Her colleagues also agreed that Snyder treated her students as if they were her own children, even emailing former students who had advanced to North East Middle School just to see how they were doing in their new environment. Likewise, she was known for calling and emailing parents of her present students, simply to keep a line of communication open.
Love for the less fortunate
Snyder found beauty and value in every person, according to Natalie Nixon, a BVES fourth-grade teacher and a close friend of Snyder’s. And because of that, Snyder’s heart beat even stronger, it seemed, for disadvantaged people, folks faced with an up-hill battle.
“She loved birthdays, and she made a big deal over them. Even with her most difficult students, she always got a birthday card for them and would have every student in the class sign it. She wanted to make that student feel special. It was important to her,” Nixon said.
Along those lines, Nixon noted that a lotus was Snyder’s favorite flower and explained, “A lotus grows in the mud, but it becomes this beautiful flower.”
In addition, Nixon believes that this favorite quote of Snyder’s reflects her positive attitude toward going through life’s trials and tribulations: “Turn your wounds into wisdom.”
Love for people
Snyder seldom came to school empty-handed after grabbing coffee on her way to work. Sometimes she would call ahead to see if anyone wanted to place an order. Other times, she would show up with cups of java and even morning snacks for her colleagues.
“About once a week, there would be Dunkin’ Donuts or Fox Hollow coffee all over the floorboard of her car because it spilled on the way to school,” Kulp chuckled. “She never just thought of herself. She always thought of others in everything she did.”
A couple of other colleagues recalled the recurring spilled-coffee episodes and laughed when speaking to the Whig.
Given her outgoing personality, Snyder was a perfect fit on the school’s social committee, officially called the Heath & Wellness Committee. She helped plan monthly themed parties for teachers, as well as for after-school events for the students, such as Spirit Days and Valentine’s Day Dances.
“We co-hosted the staff (Christmas) Holiday Party. She made sure the decorations were just right and the menu was just right. We played trivia games that she brought. She brought props for the photo booth,” Walsh outlined. “She just wanted to make sure every one had a good time.”
Snyder also was a good cook, something that was clear whenever she contributed to the staff snack table, which wasn’t necessarily part of her social committee duties.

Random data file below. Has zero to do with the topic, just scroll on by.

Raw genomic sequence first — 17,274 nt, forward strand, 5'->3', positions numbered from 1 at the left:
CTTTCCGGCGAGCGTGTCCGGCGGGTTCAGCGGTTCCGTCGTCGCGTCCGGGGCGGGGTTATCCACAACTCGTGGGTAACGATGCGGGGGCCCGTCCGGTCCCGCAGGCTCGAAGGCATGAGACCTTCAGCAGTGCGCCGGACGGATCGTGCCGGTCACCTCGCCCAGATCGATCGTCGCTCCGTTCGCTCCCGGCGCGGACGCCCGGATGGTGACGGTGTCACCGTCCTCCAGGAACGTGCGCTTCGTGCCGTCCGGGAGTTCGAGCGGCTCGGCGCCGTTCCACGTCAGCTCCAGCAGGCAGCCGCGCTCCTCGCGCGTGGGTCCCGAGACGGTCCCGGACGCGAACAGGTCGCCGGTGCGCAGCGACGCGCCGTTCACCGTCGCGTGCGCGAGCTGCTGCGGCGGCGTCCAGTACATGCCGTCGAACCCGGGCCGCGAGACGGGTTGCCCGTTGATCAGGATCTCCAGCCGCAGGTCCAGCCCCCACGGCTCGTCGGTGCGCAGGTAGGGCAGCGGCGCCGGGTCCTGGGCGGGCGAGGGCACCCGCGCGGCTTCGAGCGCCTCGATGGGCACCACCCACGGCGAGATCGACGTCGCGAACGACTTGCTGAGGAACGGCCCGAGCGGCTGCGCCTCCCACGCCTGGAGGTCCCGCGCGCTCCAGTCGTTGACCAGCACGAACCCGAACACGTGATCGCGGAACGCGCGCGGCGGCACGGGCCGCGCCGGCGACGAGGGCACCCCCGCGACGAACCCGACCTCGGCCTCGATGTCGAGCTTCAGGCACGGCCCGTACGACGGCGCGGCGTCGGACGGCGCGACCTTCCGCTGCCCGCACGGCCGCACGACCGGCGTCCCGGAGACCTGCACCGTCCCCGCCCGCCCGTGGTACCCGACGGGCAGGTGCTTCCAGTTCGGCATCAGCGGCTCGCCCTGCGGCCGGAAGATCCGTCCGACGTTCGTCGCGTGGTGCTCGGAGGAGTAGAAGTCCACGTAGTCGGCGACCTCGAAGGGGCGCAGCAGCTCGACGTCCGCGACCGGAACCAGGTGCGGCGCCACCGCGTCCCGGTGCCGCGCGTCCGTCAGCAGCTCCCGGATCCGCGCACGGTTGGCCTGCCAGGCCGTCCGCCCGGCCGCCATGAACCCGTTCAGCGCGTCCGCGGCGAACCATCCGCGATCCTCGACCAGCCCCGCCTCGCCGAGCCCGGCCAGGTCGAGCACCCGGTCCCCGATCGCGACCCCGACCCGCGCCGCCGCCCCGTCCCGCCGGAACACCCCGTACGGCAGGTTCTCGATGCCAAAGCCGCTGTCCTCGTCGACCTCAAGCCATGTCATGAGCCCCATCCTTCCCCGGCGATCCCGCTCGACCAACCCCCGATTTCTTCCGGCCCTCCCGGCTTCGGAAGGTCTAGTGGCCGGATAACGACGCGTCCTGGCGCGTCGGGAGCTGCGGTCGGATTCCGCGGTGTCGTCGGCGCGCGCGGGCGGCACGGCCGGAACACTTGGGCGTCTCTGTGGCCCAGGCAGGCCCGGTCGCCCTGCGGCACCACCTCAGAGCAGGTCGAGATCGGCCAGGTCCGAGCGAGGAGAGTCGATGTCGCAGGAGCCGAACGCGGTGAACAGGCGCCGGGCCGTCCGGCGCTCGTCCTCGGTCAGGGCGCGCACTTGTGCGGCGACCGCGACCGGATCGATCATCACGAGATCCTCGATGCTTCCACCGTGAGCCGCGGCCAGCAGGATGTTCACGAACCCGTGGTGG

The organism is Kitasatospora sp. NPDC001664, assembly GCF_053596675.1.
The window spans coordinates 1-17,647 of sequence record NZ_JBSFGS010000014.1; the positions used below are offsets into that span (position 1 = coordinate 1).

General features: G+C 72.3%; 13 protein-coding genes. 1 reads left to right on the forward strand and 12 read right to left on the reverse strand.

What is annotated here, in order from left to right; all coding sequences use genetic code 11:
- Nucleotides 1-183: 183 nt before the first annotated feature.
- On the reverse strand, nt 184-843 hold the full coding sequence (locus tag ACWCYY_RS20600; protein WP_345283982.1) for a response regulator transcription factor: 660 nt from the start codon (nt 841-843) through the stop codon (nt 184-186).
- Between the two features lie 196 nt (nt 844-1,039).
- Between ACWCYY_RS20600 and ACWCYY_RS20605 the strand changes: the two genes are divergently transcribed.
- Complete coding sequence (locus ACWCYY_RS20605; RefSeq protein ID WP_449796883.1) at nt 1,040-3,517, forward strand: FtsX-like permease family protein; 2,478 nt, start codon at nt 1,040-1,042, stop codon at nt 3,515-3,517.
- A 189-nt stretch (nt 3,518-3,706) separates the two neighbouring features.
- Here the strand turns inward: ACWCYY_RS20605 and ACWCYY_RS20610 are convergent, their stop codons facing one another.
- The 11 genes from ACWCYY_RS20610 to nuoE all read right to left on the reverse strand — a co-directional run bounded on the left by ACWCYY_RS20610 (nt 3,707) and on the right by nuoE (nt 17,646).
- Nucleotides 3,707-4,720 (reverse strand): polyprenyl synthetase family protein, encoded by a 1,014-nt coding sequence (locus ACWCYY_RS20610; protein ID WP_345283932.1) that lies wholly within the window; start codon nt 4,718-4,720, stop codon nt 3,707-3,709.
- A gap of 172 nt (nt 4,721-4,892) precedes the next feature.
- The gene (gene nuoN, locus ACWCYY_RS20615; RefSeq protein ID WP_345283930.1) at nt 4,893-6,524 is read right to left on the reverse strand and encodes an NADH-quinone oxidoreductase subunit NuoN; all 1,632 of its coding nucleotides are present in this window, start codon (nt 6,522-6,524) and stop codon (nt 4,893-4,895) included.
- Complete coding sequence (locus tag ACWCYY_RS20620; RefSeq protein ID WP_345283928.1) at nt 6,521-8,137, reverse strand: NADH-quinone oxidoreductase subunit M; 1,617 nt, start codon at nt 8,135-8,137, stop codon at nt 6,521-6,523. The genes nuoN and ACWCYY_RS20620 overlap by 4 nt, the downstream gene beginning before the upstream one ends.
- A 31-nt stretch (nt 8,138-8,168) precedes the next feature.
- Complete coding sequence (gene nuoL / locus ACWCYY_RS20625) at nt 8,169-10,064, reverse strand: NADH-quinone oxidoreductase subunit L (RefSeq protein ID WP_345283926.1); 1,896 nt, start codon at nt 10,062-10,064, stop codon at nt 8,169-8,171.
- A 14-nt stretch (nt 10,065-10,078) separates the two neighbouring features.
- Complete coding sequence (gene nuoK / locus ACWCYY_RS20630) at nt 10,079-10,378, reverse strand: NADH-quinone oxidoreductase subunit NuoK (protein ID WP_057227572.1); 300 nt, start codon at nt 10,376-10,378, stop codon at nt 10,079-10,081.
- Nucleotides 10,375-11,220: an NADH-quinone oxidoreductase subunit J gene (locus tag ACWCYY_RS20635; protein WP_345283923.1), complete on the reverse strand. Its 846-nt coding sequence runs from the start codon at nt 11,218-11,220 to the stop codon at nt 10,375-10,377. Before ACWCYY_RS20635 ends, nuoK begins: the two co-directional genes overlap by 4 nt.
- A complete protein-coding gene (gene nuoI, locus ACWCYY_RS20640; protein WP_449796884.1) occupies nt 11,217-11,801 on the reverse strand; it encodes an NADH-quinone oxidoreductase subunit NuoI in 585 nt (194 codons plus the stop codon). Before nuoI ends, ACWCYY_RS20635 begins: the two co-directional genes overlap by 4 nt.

“Her dips were awesome. She was the Queen of Crockpot Dip,” Kulp said.
Also not part of her official duties, Snyder arranged beach trips and pool parties with some of her female colleagues, birthday acknowledgements for staff members and after-school Happy Hours for her fellow teachers.
“She loved planning Happy Hours and things to get people together. Kristen loved people and loved promoting camaraderie,” Walsh said, before summarizing, “Kristen just loved life.”
A teammate and a true friend
Kulp, who has been teaching for 17 years, is among the many BVES staff members hardest hit by Snyder’s untimely death. She and Snyder taught in the same classroom every morning for nearly three years.
Snyder would focus on her mainstreamed special education students during Kulp’s language arts lessons, then Snyder would move to other classrooms in the afternoon to guide her other special education students when different teachers taught math and other subjects. (She also chipped in to help other students in those classrooms, too, as was her way.)
“Our desks have been facing each other for three years. We shared a classroom, and we shared everything,” Kulp said.
Kulp is 41, but despite the 15-year age difference between the two, she and Snyder had a solid connection and a deep bond.
“Kristen always said she was an old soul in a young body,” Kulp said. “She was my teammate and she was my true friend.”
Snyder was excited about earning her tenure as a teacher after this academic year, Kulp said. And she was excited about moving into her first apartment next week, after working three nights a week as a tutor to save the money, Kulp added.
In general, at age 26, Snyder was so excited about her future and what it may hold.
Trying to put the sudden loss of Snyder into some perspective, Kulp reminded herself how much Snyder loved teaching and how much she loved her students.
Then Kulp surmised in a quivering voice, “There must be students in heaven who need her.”